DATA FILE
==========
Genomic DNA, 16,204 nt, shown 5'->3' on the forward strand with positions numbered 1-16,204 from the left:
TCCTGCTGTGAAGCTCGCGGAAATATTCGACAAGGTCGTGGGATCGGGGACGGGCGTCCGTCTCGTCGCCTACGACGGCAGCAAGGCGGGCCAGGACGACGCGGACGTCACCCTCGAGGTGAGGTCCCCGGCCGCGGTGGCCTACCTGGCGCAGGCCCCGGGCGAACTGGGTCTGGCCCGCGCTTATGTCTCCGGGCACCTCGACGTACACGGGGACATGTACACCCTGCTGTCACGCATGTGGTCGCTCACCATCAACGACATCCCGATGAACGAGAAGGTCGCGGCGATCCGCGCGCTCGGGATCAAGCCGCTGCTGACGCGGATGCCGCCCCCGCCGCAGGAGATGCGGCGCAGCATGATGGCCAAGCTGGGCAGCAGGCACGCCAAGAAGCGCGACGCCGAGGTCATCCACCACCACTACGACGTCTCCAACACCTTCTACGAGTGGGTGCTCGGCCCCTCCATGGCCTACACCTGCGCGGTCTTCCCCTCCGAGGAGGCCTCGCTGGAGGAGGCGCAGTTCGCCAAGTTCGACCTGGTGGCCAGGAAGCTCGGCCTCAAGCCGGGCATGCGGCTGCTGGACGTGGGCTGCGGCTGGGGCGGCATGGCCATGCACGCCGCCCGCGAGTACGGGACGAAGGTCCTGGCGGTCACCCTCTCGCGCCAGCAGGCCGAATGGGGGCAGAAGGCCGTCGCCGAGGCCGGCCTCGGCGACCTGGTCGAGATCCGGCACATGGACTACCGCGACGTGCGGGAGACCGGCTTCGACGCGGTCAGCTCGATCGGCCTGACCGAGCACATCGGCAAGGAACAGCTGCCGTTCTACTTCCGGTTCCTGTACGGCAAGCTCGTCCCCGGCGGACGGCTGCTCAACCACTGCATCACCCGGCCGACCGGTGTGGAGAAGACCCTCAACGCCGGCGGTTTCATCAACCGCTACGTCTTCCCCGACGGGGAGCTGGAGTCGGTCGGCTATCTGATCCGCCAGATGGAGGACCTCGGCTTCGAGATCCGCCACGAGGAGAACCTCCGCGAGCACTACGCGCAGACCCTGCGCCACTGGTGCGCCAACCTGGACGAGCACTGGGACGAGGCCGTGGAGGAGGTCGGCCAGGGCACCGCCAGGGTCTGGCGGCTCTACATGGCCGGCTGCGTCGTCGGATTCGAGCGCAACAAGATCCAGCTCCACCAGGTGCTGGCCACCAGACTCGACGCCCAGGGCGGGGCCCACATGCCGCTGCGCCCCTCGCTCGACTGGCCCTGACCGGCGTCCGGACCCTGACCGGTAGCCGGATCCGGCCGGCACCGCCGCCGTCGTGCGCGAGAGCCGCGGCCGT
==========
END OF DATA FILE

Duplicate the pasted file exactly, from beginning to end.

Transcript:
Genomic DNA, 16,204 nt, shown 5'->3' on the forward strand with positions numbered 1-16,204 from the left:
TCCTGCTGTGAAGCTCGCGGAAATATTCGACAAGGTCGTGGGATCGGGGACGGGCGTCCGTCTCGTCGCCTACGACGGCAGCAAGGCGGGCCAGGACGACGCGGACGTCACCCTCGAGGTGAGGTCCCCGGCCGCGGTGGCCTACCTGGCGCAGGCCCCGGGCGAACTGGGTCTGGCCCGCGCTTATGTCTCCGGGCACCTCGACGTACACGGGGACATGTACACCCTGCTGTCACGCATGTGGTCGCTCACCATCAACGACATCCCGATGAACGAGAAGGTCGCGGCGATCCGCGCGCTCGGGATCAAGCCGCTGCTGACGCGGATGCCGCCCCCGCCGCAGGAGATGCGGCGCAGCATGATGGCCAAGCTGGGCAGCAGGCACGCCAAGAAGCGCGACGCCGAGGTCATCCACCACCACTACGACGTCTCCAACACCTTCTACGAGTGGGTGCTCGGCCCCTCCATGGCCTACACCTGCGCGGTCTTCCCCTCCGAGGAGGCCTCGCTGGAGGAGGCGCAGTTCGCCAAGTTCGACCTGGTGGCCAGGAAGCTCGGCCTCAAGCCGGGCATGCGGCTGCTGGACGTGGGCTGCGGCTGGGGCGGCATGGCCATGCACGCCGCCCGCGAGTACGGGACGAAGGTCCTGGCGGTCACCCTCTCGCGCCAGCAGGCCGAATGGGGGCAGAAGGCCGTCGCCGAGGCCGGCCTCGGCGACCTGGTCGAGATCCGGCACATGGACTACCGCGACGTGCGGGAGACCGGCTTCGACGCGGTCAGCTCGATCGGCCTGACCGAGCACATCGGCAAGGAACAGCTGCCGTTCTACTTCCGGTTCCTGTACGGCAAGCTCGTCCCCGGCGGACGGCTGCTCAACCACTGCATCACCCGGCCGACCGGTGTGGAGAAGACCCTCAACGCCGGCGGTTTCATCAACCGCTACGTCTTCCCCGACGGGGAGCTGGAGTCGGTCGGCTATCTGATCCGCCAGATGGAGGACCTCGGCTTCGAGATCCGCCACGAGGAGAACCTCCGCGAGCACTACGCGCAGACCCTGCGCCACTGGTGCGCCAACCTGGACGAGCACTGGGACGAGGCCGTGGAGGAGGTCGGCCAGGGCACCGCCAGGGTCTGGCGGCTCTACATGGCCGGCTGCGTCGTCGGATTCGAGCGCAACAAGATCCAGCTCCACCAGGTGCTGGCCACCAGACTCGACGCCCAGGGCGGGGCCCACATGCCGCTGCGCCCCTCGCTCGACTGGCCCTGACCGGCGTCCGGACCCTGACCGGTAGCCGGATCCGGCCGGCACCGCCGCCGTCGTGCGCGAGAGCCGCGGCCGT